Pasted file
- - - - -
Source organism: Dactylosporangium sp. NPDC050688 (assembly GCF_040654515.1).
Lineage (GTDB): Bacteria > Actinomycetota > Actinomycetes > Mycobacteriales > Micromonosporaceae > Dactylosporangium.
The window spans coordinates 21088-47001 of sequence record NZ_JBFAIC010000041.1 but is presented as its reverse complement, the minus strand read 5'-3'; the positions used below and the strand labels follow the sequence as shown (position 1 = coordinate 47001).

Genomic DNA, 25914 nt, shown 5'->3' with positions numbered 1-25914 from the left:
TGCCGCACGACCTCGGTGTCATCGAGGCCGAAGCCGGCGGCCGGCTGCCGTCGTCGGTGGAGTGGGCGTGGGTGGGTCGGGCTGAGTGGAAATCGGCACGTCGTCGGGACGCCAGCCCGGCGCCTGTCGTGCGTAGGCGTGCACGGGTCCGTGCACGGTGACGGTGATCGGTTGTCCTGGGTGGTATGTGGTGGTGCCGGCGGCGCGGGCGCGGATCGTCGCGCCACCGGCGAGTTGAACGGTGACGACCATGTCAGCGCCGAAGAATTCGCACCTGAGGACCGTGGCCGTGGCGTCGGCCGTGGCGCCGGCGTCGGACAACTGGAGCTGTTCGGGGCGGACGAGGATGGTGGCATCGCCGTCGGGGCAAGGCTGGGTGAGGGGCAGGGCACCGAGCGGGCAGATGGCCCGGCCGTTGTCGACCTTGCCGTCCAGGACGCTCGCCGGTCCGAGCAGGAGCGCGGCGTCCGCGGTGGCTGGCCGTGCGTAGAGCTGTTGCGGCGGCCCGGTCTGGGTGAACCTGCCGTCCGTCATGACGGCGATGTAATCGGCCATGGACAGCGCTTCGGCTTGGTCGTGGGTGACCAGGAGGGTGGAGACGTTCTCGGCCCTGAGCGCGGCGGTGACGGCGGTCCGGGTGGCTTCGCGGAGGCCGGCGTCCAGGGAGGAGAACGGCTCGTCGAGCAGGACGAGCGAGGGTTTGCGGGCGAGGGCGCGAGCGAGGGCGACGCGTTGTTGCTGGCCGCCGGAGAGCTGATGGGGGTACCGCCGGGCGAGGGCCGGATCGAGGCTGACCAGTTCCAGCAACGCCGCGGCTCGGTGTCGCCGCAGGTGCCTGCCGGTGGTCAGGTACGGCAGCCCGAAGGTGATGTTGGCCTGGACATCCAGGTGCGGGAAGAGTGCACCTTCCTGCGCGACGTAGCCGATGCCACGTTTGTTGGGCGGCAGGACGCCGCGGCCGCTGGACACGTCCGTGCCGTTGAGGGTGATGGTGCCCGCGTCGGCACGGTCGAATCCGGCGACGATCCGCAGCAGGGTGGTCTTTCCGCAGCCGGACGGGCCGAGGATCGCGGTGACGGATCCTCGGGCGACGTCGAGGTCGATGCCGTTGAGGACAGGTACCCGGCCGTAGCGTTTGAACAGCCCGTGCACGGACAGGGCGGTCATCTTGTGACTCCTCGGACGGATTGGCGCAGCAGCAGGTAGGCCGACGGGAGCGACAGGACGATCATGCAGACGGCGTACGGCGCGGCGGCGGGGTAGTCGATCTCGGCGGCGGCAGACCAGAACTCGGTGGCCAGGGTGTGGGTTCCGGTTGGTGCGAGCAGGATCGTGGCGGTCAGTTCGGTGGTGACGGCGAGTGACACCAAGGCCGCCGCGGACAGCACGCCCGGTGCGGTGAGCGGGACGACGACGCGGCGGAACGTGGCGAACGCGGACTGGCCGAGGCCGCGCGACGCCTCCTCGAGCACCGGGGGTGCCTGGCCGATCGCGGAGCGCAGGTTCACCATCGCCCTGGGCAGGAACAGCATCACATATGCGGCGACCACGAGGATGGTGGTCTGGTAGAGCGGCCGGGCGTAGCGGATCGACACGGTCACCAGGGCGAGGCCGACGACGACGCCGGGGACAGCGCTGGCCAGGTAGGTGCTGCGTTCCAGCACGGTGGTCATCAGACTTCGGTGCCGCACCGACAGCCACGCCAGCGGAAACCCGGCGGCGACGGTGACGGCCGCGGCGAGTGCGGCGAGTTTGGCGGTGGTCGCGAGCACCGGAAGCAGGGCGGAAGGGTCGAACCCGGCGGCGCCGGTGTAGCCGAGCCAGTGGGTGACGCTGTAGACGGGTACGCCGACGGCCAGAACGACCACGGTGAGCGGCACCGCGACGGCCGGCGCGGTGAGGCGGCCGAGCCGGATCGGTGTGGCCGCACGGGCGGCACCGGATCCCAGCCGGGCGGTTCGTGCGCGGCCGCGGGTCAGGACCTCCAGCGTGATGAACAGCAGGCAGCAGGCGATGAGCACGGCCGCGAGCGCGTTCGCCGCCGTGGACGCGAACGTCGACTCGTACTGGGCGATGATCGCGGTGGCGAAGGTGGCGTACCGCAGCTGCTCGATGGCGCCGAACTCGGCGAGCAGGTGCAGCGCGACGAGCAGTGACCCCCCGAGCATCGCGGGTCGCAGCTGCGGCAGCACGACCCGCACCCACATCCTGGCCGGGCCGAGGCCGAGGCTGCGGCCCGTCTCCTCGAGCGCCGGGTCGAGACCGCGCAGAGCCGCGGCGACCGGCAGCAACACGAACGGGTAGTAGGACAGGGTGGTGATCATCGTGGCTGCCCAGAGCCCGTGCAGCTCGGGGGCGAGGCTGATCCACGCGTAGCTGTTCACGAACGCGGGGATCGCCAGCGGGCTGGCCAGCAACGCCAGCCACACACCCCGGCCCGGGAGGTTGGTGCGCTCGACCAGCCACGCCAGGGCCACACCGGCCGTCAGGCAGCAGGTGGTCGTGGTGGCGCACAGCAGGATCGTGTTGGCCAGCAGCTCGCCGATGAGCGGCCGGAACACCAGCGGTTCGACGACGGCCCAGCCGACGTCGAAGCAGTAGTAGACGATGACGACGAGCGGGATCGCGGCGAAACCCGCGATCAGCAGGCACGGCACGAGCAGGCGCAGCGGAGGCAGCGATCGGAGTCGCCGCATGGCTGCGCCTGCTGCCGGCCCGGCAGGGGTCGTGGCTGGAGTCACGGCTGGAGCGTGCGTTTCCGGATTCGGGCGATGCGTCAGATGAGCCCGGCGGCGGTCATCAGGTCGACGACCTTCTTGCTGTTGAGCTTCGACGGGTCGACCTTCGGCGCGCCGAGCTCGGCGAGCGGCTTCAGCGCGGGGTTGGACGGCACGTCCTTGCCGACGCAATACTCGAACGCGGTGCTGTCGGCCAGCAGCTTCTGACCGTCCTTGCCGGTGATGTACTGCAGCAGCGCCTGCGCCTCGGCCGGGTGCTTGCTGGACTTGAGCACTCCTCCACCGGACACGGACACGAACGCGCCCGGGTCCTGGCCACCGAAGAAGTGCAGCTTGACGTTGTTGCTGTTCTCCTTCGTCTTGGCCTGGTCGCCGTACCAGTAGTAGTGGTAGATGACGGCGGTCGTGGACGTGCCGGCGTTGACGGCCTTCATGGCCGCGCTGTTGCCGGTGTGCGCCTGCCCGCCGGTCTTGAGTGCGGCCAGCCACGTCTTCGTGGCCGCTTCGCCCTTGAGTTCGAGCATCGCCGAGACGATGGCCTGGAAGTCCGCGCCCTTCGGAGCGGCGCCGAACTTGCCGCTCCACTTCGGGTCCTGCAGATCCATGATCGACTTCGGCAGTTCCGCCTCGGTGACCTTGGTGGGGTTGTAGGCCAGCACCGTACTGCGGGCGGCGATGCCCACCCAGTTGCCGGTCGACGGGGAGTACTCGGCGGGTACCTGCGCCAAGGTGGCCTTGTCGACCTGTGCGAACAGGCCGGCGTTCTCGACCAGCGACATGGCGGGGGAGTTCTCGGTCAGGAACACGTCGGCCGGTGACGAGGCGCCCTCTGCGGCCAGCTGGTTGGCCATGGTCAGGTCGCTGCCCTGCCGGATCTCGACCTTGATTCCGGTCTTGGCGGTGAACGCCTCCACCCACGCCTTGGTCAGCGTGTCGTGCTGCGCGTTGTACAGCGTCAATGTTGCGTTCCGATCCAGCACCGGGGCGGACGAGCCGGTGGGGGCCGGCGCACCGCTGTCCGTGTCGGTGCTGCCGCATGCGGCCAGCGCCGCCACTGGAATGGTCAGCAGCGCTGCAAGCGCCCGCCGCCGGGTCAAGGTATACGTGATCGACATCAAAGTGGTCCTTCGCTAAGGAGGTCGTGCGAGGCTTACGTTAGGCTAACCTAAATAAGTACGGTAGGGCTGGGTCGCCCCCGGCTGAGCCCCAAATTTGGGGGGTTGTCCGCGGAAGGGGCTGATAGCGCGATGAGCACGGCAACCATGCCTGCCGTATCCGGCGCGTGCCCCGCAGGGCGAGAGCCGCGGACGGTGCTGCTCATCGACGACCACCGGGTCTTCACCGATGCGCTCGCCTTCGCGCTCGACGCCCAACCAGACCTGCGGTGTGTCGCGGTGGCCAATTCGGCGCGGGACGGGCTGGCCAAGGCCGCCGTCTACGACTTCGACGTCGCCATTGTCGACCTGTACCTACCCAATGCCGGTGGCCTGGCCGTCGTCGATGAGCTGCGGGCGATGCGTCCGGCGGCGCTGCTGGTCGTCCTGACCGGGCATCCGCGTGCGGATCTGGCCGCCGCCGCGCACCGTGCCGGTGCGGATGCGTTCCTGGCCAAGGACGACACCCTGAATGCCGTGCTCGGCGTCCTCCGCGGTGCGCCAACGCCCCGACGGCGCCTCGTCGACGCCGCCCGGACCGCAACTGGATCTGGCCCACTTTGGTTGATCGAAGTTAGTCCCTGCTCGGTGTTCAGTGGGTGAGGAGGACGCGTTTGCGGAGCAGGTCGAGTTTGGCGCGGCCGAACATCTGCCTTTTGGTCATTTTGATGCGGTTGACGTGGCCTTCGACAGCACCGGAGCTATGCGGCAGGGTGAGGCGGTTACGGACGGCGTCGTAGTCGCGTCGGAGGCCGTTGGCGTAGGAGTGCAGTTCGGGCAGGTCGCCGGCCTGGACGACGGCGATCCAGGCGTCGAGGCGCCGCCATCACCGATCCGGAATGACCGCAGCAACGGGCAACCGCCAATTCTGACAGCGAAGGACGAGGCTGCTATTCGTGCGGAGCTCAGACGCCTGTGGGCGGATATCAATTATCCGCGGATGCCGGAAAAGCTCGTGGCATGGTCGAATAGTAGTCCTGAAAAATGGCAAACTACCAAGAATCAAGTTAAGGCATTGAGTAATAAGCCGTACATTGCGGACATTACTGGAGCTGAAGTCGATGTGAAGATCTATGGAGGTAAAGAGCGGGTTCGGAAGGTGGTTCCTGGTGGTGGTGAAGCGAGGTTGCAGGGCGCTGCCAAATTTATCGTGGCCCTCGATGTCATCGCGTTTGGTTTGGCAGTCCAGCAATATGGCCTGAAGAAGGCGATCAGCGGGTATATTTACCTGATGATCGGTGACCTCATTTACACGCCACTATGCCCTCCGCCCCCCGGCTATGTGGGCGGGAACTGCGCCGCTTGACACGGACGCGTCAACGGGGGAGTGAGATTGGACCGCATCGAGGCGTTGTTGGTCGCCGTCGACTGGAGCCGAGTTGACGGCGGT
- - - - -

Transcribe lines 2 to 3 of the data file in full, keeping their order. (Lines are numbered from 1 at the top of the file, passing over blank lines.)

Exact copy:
Lineage (GTDB): Bacteria > Actinomycetota > Actinomycetes > Mycobacteriales > Micromonosporaceae > Dactylosporangium.
The window spans coordinates 21088-47001 of sequence record NZ_JBFAIC010000041.1 but is presented as its reverse complement, the minus strand read 5'-3'; the positions used below and the strand labels follow the sequence as shown (position 1 = coordinate 47001).